IT does appear that WOW US (Australia/NZ) has some quite severe issues, that have been ongoing (I've been playing since Jan 2005). I suspect that they made some infrastructure decisions way before launch that have made scaling up the US WOW harder than it should be, but not so hard as to make it worth while to justify a timely revamp. We hear now of new hardware being rolled out to some existing/new US servers, but this is a slow process and many realms have not been given timeframes as to when this will happen.


I follow the hosting business, professionally, and it continually astounds me that very, very few game companies take advantage of the managed services capabilities of hosters -- they generally choose to do colo instead. Running stuff like webservers is certainly not rocket science, and hosters have that kind of stuff down to a science, even for infrastructure on a massive scale. It's certainly a cost-effective approach, as well, doubly so when you don't already have techies on your staff that are experienced in large-scale operations.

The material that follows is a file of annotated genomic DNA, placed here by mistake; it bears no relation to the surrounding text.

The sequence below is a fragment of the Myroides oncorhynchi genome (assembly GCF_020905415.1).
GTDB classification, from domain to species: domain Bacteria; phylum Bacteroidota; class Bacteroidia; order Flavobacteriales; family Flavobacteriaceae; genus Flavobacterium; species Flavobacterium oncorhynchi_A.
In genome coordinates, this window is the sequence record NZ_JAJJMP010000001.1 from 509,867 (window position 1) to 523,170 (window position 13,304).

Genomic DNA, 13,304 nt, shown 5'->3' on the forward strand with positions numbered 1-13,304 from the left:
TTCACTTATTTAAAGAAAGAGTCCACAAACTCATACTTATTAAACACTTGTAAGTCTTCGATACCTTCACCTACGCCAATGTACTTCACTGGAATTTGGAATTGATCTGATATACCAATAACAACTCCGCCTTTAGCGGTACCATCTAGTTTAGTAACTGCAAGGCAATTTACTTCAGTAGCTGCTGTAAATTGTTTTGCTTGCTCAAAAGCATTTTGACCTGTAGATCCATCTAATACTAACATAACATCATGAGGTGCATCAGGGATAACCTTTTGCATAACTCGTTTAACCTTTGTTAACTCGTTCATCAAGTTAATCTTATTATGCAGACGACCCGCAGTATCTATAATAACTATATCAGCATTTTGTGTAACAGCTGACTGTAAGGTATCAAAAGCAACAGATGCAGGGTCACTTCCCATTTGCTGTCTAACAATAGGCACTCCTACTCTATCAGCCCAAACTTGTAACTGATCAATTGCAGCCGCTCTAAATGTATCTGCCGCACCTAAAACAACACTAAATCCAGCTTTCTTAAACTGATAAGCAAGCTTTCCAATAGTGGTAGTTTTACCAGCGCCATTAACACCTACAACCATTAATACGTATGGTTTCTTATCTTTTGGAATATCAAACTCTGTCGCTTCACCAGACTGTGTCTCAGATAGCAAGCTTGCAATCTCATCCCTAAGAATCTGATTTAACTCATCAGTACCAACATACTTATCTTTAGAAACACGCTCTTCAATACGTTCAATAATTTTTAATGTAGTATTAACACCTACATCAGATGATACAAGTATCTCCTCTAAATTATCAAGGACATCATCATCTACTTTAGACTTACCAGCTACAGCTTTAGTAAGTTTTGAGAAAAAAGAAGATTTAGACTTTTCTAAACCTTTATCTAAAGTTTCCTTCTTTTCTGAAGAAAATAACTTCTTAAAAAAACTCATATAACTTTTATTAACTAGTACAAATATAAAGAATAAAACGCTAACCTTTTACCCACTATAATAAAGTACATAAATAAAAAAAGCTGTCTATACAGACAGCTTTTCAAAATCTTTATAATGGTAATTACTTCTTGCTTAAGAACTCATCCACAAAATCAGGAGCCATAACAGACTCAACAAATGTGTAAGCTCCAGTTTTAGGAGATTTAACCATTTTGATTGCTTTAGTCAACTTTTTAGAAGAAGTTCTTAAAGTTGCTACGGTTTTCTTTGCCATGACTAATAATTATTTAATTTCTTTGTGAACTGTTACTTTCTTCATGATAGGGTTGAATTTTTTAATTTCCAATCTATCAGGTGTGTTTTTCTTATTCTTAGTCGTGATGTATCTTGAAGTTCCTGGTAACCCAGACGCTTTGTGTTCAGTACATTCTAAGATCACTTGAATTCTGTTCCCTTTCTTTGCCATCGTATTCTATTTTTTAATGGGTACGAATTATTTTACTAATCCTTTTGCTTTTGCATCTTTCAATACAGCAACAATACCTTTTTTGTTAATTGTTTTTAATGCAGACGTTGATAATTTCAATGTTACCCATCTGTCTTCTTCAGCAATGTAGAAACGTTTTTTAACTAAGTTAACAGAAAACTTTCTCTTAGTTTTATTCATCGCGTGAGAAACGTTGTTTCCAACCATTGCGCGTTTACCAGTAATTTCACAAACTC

Blizzard's WoW website tends to go offline or respond sluggishly enough to be virtually unusable, whenever the game servers are experiencing an adverse event. (And while network problems sometimes affect both, it usually appears to be the servers themselves that are having issues.) That kind of collapse-under-load behavior is unacceptable in any kind of mission-critical website, and for the kind of functionality that Blizzard's site offers, it's not hard to fix. Blizzard's inability (or unwillingness to spend the money) to fix that kind of basic issue is extremely telling.

Broadly, good operations people don't come cheap, and you don't find them at the entry levels that game companies tend to like to hire at. Moreover, only certain of them will willingly walk into crisis situations, since those crisis situations almost invariably involve not getting sleep (and your partner not getting any sleep, either, since your pager will be doing a little dance on your nightstand every couple of hours).